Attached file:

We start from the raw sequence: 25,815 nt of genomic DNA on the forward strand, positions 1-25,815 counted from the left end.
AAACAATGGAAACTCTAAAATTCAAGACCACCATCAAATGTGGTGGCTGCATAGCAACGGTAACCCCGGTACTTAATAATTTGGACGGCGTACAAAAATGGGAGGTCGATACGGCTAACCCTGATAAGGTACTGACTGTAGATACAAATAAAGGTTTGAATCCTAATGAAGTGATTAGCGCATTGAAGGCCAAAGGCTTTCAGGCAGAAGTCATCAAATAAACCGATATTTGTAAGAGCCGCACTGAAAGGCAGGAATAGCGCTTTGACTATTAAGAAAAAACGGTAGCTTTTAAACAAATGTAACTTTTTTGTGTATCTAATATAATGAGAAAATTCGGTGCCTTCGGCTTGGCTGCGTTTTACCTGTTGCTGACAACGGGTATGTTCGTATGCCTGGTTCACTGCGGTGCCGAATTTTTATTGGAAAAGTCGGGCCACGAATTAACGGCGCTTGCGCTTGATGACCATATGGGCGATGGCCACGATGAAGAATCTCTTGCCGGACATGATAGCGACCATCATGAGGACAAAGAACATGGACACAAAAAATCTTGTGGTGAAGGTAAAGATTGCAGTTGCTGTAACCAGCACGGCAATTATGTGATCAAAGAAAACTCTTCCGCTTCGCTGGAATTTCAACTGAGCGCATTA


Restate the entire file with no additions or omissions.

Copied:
We start from the raw sequence: 25,815 nt of genomic DNA on the forward strand, positions 1-25,815 counted from the left end.
AAACAATGGAAACTCTAAAATTCAAGACCACCATCAAATGTGGTGGCTGCATAGCAACGGTAACCCCGGTACTTAATAATTTGGACGGCGTACAAAAATGGGAGGTCGATACGGCTAACCCTGATAAGGTACTGACTGTAGATACAAATAAAGGTTTGAATCCTAATGAAGTGATTAGCGCATTGAAGGCCAAAGGCTTTCAGGCAGAAGTCATCAAATAAACCGATATTTGTAAGAGCCGCACTGAAAGGCAGGAATAGCGCTTTGACTATTAAGAAAAAACGGTAGCTTTTAAACAAATGTAACTTTTTTGTGTATCTAATATAATGAGAAAATTCGGTGCCTTCGGCTTGGCTGCGTTTTACCTGTTGCTGACAACGGGTATGTTCGTATGCCTGGTTCACTGCGGTGCCGAATTTTTATTGGAAAAGTCGGGCCACGAATTAACGGCGCTTGCGCTTGATGACCATATGGGCGATGGCCACGATGAAGAATCTCTTGCCGGACATGATAGCGACCATCATGAGGACAAAGAACATGGACACAAAAAATCTTGTGGTGAAGGTAAAGATTGCAGTTGCTGTAACCAGCACGGCAATTATGTGATCAAAGAAAACTCTTCCGCTTCGCTGGAATTTCAACTGAGCGCATTA